Thibault shares, “LinkedIn allows up to 3000 characters in a text post, but ideally, you'll want to stay within the 900-1200 character range for brevity (with 1500 characters being the upper limit).”

In other words, you can write anywhere between 430-750 words, but it’s better to max out around 300 words. This way, you’re able to provide quality information without taking up too much of a reader’s time.

Thibault also explains that, “For the meat of the post, you want your reader to come away having learned something they didn't know before. This could be a short step-by-step tutorial, a hot take on a current topic of interest, or a ‘did you know?’ post.”

The most important thing to remember is that your body content needs to be useful. Don’t write LinkedIn posts just for the sake of writing LinkedIn posts—you want to actually help out your audience.

Now let’s talk about a few different formatting techniques to make your body content more readable for the digital space.


No one wants to read a wall of text online. This goes for social media, blog content, email content, landing page content—really any and all digital content. LinkedIn included.

Including spacing between sentences and paragraphs helps break up your content in ways that are both more skimmable and can help improve the flow of your post.

Take a look at this post:


By creating space between different points, the writer has made the post much more readable, especially for an online format.

More than that, she’s used other formatting tools to help her content flow as well—and with that being said, let’s move on to lists.


Lists are hugely important when writing an engaging LinkedIn post. One of the reasons for that is the “rule of three,” something that is explained well by creator Erica Schneider in her LinkedIn Cheatsheet.

Schneider explains, “Humans process information in patterns. Three is the smallest number that allows us to recognize a pattern in a set. One of the best ways to use the rule of three is a bulleted list. They make content incredibly easy to skim.”

Essentially, you want to create lists in your content that are at least three bullets long—though three is also the sweet spot.

Use emoji as your bullet points. You can choose the numerical emoji, select a single emoji to use as each bullet point or get creative with different emoji.

Take a look at this sample post to get an idea of how these lists of three can be so eye-catching:

LinkedIn Post by Michele Linn, Founder, Mantis Research

The writer of the above post used two different emojis in her lists—the pointer finger for the first list and stars for the second list.

Emoji helps your content to stand out even further, while also remaining professional and relevant to what you’re saying.


Are you going to use media in your post? This can include:

  • Images
  • Videos
  • Links
  • Polls
  • PDFs

If so, you may not need as long of a caption, but you still want to keep all of these formatting and content tips in mind to keep people reading your post—and potentially clicking.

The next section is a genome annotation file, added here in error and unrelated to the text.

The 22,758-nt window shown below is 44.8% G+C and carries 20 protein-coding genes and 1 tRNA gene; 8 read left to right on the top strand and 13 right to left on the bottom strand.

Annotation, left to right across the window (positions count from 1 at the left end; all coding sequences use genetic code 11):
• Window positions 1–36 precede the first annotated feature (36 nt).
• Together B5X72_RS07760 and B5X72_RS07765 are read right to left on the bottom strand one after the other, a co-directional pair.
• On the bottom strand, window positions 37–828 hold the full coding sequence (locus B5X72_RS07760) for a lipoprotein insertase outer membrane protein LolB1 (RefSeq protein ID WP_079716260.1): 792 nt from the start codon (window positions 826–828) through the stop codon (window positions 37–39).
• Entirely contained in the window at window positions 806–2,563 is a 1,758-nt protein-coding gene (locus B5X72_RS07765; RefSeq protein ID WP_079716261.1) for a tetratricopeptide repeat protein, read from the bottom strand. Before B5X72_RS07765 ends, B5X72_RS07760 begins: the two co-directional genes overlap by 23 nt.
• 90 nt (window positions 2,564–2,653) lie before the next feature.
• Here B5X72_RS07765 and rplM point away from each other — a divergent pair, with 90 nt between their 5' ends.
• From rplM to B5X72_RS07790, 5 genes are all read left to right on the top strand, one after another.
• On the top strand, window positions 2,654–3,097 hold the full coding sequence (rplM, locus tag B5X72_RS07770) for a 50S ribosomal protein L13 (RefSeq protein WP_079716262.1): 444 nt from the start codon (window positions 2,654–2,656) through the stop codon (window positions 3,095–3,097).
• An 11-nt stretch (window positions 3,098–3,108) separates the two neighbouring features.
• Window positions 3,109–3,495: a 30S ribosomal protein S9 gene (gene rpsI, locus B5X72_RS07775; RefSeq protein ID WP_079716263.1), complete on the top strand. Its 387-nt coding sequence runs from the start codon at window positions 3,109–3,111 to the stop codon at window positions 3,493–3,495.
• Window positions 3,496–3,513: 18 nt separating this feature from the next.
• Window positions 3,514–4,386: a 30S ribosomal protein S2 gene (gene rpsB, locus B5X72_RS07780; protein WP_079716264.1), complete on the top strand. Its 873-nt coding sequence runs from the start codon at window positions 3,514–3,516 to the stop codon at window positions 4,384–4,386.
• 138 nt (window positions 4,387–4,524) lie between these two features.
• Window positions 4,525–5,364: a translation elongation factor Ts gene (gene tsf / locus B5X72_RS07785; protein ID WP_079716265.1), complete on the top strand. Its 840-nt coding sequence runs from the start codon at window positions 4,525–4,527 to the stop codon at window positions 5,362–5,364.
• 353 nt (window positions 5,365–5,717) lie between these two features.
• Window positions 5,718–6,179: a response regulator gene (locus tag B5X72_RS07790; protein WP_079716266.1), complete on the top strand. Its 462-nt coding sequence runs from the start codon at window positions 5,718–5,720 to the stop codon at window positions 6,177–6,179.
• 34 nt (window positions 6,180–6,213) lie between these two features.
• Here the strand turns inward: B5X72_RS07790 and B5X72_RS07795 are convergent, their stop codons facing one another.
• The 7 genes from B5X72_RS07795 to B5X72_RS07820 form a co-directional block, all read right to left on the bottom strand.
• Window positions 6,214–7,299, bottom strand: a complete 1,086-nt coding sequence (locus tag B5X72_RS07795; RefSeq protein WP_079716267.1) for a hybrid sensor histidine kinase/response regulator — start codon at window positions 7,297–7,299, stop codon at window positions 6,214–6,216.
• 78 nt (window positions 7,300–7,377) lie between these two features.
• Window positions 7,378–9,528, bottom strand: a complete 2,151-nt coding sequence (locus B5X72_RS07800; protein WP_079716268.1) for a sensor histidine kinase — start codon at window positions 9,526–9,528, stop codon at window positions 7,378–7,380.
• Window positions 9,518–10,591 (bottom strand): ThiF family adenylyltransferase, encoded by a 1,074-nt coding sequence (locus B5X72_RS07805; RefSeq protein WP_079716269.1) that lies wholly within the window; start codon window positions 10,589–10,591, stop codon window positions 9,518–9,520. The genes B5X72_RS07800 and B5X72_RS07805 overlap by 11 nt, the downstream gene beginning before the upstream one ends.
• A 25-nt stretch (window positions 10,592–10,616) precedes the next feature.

Another great tip from Schneider relates to including links in your LinkedIn post. She explains, “LinkedIn penalizes you if you include a link in a post because they want to keep people on the platform. Links in your post can result in 40-50% fewer impressions than a post without a link.”

Many creators will place links in their post comments in order to get around this, which is a great option. However, LinkedIn will also place comments with links towards the bottom of your post’s comments. 

Another option, then, is to edit your post 90 or more minutes after you published it to add your link. You’ll no longer face any penalization—however, those who’ve already seen your post may have missed out on a link.


To hashtag, or not to hashtag? It’s the ever-pressing question. In the past, hashtags have been key for appearing in searches and helping people find your content. 

However, Thibault directs, “Use hashtags sparingly. Two or three will get the job done, but in 2024, LinkedIn search is intuitive enough to not use hashtags.”

Here’s an example of a great way to include a couple of hashtags within your post if you want to test them out and see if they increase your reach:

LinkedIn Post by Rachel Meyer, Freelance Copywriter

Otherwise, consider leaving them out altogether. It may not make much of an impact if any at all.

Start creating engaging LinkedIn content

Ready to start creating amazing LinkedIn posts? Follow along with these guidelines for creating and structuring your post and you should see some great results. By starting with a strong hook, incorporating good spacing and lists, and focusing only on useful, quality content, your LinkedIn should start reaching a larger audience.

Chloe West

Chloe West, Chloe West is a digital marketer and freelance writer, focusing on topics surrounding social media, content, and digital marketing. She's based in Charleston, SC, and when she's not working, you'll find her playing card games or watering her plants.